companion

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companion

Social medicine An individual with whom a person has a close personal relationship Examples Spouses, lovers, children, parents, friends, pets and others, who provide an individual with a sense of belonging and of being needed. See Companionship.
References in classic literature ?
Pierre looked again at the companion's pale, delicate face with its black eyes and peculiar mouth, and something near to him, long forgotten and more than sweet, looked at him from those attentive eyes.
A band of beings, who resembled demons rather than men, sporting in their nightly revels across the bleak plain, was in truth approaching, at a fearful rate, and in a direction to leave little hope that some one among them, at least, would not pass over the spot where the trapper and his companions lay.
Ginevra's behavior was an enigma to all her companions; her friends and enemies were equally surprised; for the former claimed for her all good qualities, except that of forgiveness of injuries.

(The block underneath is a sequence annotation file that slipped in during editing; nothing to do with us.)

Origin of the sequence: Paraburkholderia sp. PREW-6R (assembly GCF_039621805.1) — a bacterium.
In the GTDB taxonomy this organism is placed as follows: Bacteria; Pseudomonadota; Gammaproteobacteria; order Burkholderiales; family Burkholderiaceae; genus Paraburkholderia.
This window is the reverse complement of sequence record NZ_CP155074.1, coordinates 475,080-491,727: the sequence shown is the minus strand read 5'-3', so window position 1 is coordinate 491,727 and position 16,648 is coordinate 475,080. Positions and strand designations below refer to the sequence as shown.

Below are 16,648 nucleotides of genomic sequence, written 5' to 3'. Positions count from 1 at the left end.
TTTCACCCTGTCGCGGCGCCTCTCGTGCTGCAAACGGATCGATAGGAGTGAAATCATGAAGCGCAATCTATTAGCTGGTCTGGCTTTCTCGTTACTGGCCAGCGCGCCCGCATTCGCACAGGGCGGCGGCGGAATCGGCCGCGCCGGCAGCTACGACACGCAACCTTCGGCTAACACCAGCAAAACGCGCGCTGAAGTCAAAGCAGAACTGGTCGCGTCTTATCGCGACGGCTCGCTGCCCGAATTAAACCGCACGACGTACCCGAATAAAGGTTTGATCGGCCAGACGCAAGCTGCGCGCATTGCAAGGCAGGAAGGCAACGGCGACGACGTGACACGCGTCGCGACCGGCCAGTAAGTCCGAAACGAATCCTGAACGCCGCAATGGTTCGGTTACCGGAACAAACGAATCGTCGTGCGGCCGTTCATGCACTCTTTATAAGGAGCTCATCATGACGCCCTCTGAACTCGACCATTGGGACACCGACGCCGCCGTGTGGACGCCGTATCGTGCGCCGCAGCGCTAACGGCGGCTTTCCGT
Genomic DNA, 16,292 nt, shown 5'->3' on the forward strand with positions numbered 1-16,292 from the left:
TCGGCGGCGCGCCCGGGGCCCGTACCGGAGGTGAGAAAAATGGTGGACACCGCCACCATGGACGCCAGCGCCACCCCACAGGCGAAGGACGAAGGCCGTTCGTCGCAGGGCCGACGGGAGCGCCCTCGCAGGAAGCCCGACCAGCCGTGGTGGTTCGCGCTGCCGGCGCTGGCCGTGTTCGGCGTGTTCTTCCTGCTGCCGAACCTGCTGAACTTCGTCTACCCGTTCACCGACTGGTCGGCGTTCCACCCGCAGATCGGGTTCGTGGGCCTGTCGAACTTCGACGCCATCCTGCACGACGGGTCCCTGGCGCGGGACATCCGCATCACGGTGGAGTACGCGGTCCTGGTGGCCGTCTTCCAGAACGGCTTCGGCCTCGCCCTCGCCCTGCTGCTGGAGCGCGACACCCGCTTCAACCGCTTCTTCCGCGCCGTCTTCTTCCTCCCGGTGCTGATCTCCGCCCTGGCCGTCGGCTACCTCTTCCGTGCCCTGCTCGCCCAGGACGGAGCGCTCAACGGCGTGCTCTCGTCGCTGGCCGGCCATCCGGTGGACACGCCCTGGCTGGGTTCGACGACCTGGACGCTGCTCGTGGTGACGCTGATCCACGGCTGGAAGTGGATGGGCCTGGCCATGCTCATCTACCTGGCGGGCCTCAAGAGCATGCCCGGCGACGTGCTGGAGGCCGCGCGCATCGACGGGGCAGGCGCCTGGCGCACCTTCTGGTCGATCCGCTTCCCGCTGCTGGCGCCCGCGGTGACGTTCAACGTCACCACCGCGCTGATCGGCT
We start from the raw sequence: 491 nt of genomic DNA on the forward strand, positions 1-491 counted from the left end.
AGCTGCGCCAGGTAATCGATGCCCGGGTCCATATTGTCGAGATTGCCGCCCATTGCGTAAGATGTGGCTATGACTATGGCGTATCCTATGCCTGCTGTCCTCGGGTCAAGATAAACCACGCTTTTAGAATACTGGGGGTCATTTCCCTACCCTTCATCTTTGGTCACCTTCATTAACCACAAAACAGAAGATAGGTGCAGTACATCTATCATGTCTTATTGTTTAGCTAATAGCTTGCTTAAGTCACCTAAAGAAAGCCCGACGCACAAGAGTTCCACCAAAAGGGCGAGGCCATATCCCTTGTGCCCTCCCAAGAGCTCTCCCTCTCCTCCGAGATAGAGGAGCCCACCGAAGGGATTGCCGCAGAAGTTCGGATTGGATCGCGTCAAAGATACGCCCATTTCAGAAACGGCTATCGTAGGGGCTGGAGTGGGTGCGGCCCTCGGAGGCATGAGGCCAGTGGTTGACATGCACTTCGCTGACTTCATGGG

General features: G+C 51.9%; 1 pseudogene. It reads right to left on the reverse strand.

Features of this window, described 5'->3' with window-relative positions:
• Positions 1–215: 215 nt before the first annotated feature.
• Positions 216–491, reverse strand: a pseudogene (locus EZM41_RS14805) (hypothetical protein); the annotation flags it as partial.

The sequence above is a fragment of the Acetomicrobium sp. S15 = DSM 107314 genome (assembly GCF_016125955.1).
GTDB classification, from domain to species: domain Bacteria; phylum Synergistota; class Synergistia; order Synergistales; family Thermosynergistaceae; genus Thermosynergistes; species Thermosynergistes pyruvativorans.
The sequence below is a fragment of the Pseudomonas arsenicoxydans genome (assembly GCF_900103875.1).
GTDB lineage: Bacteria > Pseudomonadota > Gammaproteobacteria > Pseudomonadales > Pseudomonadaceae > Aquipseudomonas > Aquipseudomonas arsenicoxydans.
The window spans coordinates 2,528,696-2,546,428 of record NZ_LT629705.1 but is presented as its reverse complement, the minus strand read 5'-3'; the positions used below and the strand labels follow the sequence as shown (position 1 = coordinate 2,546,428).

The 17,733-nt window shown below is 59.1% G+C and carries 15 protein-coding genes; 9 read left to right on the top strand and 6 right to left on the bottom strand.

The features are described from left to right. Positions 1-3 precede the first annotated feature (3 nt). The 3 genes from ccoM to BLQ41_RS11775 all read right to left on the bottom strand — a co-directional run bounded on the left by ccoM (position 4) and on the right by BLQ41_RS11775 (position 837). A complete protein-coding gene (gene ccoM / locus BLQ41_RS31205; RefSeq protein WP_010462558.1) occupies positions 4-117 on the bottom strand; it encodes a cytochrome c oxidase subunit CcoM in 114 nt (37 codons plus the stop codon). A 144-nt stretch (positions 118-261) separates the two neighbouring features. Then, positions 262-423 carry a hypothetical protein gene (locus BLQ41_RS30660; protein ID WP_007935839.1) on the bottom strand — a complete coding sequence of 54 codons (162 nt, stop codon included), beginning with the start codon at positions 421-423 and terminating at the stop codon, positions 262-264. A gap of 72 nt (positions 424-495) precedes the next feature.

In passing his gentler companions Heyward uttered a few words of encouragement, and was pleased to find that, though fatigued with the exercise of the day, they appeared to entertain no suspicion that their present embarrassment was other than the result of accident.
"Twenty seconds more!" Barbicane quickly put out the gas and lay down by his companions, and the profound silence was only broken by the ticking of the chronometer marking the seconds.
Companions, the creator seeketh, and fellow-reapers: for everything is ripe for the harvest with him.
The object of this halt was to give Biscarrat and his companions time to describe to him the interior of the grotto.
The flare-up was kept inside the companion with a box of matches ready to hand.
Jimmie's companion, evidently overcome with merriment, pointed a grimy forefinger in Pete's direction.
I must remain where I am, with my traveling companion to look after me; and the guide must trust his pony to discover the nearest place of shelter to which I can be removed.
"But is the pavement a place for him to sleep on?" rejoined her companion, still gazing towards the miserable object; "and if he should be ill!--why do they not raise him?--Why do they suffer him to injure himself as he does?"
As might have been anticipated from the state of my companion's edible supplies, I found my own in a deplorable condition, and diminished to a quantity that would not have formed half a dozen mouthfuls for a hungry man who was partial enough to tobacco not to mind swallowing it.